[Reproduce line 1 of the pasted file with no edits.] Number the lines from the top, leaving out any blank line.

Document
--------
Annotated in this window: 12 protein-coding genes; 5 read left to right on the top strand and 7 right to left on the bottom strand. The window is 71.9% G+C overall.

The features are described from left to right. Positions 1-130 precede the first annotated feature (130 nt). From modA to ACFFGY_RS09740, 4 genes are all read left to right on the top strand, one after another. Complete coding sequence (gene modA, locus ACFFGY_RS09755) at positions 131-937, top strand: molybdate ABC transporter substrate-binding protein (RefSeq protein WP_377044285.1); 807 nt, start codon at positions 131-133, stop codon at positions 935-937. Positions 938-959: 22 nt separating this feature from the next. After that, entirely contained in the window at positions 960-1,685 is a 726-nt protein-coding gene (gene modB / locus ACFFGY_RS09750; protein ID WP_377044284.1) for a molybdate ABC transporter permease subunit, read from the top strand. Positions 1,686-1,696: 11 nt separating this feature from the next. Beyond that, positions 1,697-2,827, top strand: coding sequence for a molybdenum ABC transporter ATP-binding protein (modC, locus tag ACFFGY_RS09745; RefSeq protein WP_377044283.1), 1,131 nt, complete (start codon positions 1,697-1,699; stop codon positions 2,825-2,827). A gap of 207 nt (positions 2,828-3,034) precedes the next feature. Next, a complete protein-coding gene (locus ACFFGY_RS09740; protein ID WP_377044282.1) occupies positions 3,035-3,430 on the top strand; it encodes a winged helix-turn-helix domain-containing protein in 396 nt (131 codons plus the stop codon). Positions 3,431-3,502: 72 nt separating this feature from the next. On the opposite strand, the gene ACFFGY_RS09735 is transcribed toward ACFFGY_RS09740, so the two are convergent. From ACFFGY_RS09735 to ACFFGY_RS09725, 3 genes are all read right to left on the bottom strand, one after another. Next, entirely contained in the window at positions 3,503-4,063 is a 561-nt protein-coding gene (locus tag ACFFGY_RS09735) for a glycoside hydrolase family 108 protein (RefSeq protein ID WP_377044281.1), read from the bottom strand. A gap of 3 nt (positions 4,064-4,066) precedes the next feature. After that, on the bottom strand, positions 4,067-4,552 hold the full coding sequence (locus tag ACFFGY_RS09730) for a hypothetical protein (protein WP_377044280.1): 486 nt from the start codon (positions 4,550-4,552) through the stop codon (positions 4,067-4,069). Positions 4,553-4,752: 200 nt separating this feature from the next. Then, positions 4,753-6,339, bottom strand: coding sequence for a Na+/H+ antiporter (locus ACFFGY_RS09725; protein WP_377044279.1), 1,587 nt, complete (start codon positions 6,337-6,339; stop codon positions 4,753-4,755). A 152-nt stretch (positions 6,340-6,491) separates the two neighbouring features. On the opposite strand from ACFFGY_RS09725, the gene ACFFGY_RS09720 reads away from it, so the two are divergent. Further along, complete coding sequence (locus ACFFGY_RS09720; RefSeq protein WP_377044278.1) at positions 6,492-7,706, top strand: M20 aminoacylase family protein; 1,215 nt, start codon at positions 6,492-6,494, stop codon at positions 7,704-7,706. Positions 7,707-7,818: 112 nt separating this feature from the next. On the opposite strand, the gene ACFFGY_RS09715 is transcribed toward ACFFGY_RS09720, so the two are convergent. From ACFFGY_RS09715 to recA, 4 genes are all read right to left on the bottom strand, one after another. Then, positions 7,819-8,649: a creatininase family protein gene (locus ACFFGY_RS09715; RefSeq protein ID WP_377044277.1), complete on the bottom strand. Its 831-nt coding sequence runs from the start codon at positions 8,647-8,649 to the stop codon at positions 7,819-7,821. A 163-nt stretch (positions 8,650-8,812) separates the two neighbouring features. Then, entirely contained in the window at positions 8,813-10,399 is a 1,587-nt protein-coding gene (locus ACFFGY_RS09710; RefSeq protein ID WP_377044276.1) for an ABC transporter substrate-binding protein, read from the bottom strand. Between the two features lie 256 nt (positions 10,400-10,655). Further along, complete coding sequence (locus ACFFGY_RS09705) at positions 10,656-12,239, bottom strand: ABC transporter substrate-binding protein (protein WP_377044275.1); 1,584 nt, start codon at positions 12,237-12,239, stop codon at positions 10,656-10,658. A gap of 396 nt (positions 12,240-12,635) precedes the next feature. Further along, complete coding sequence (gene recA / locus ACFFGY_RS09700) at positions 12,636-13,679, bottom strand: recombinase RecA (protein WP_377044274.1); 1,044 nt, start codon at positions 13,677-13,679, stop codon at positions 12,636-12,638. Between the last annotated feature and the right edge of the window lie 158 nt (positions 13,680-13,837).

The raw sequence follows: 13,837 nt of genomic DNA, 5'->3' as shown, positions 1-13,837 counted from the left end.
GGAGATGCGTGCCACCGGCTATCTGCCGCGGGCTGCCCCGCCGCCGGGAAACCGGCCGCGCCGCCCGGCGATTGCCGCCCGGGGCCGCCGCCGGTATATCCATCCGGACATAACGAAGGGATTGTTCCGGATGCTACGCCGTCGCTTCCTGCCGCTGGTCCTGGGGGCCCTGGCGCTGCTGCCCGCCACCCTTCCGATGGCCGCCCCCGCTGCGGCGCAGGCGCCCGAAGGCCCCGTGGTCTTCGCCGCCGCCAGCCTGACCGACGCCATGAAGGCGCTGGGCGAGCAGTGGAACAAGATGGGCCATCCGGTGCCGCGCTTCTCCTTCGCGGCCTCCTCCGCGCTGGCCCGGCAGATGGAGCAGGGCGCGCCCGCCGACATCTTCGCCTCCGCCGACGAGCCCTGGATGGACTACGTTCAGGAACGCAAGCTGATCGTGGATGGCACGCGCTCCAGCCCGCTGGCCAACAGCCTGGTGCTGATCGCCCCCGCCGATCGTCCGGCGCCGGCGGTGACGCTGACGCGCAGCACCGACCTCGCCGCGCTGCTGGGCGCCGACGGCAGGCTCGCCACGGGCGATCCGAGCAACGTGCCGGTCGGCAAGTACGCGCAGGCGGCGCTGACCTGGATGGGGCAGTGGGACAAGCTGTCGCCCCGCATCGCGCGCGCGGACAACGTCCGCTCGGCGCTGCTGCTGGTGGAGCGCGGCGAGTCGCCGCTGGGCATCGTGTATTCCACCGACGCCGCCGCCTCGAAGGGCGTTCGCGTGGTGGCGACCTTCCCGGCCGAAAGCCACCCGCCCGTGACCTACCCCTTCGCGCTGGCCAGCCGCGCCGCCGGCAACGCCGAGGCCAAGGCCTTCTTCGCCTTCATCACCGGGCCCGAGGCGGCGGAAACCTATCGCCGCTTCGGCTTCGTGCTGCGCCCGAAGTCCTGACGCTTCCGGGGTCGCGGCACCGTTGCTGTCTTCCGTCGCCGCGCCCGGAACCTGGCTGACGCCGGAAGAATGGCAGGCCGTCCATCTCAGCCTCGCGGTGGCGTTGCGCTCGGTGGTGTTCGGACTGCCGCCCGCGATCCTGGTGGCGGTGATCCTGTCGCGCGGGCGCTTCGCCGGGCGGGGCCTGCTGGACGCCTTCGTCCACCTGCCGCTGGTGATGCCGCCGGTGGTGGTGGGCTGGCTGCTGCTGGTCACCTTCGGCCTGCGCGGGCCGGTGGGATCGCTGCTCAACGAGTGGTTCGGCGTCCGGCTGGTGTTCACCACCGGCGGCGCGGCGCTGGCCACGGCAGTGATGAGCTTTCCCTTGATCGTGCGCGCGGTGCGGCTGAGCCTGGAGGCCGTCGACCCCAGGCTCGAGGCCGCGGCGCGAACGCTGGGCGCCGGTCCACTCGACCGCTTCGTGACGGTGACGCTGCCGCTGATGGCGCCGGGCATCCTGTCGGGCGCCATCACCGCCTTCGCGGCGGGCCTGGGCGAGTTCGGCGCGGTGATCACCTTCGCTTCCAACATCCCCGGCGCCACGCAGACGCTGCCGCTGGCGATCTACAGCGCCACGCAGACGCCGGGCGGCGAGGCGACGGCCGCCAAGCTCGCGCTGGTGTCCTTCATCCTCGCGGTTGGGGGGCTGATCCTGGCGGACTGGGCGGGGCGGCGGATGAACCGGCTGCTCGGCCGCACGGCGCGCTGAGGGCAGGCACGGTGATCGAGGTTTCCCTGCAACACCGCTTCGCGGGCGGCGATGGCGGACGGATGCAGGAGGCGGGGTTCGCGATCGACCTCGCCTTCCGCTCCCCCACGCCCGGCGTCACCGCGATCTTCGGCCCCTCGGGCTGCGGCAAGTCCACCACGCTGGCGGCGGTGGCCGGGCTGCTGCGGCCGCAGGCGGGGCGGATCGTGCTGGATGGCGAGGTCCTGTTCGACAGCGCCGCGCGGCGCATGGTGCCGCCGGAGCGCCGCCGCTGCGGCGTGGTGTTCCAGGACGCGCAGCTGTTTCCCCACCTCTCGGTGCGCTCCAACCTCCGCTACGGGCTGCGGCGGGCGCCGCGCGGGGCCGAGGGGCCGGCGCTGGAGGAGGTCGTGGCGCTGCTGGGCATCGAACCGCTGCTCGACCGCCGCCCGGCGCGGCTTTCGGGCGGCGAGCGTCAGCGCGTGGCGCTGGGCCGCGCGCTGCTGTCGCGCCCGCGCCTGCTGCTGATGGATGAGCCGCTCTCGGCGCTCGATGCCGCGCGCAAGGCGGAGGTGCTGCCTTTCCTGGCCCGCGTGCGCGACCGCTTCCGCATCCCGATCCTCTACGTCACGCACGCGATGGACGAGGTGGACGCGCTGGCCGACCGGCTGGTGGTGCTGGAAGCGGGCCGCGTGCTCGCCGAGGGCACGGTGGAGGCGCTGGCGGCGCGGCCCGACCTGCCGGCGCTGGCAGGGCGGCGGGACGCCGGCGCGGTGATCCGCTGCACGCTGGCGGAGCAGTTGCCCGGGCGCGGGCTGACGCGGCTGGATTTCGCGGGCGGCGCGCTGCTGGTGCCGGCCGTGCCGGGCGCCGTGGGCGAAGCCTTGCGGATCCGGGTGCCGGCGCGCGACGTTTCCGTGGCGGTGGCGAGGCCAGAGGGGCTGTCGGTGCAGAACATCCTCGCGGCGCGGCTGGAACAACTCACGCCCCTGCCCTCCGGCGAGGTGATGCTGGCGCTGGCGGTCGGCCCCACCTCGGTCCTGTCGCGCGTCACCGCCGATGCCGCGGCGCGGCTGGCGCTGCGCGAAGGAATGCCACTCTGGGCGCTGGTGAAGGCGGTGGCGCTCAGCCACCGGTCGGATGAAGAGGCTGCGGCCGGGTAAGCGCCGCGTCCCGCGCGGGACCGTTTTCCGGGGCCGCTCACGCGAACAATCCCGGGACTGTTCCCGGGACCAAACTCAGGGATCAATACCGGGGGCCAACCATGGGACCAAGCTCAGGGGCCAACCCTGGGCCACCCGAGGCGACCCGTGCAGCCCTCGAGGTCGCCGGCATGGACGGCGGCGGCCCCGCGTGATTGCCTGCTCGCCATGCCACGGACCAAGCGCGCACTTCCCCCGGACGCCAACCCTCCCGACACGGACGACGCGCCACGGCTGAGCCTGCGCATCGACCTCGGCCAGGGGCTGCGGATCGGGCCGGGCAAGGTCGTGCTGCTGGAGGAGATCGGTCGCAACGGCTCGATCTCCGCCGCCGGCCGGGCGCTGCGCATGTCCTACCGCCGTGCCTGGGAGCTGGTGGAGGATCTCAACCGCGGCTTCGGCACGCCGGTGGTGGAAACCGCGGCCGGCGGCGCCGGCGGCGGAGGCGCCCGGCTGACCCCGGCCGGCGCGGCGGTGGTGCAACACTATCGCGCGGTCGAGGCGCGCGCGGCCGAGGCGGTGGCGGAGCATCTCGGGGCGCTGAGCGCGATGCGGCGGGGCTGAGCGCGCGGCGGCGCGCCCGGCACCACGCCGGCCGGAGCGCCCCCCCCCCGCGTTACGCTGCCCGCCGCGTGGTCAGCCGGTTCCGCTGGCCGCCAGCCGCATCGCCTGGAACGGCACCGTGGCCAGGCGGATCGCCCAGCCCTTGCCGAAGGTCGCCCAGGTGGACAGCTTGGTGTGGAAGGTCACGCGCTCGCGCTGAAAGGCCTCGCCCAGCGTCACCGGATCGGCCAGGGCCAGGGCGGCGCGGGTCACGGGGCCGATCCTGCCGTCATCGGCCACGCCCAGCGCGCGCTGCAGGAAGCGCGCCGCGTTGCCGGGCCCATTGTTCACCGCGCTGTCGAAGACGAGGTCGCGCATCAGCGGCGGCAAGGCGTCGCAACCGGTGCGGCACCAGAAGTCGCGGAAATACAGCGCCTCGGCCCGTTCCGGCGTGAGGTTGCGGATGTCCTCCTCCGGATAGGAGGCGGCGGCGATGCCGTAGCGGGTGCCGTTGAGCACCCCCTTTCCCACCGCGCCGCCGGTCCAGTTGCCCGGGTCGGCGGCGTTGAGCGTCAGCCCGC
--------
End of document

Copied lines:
Annotated in this window: 12 protein-coding genes; 5 read left to right on the top strand and 7 right to left on the bottom strand. The window is 71.9% G+C overall.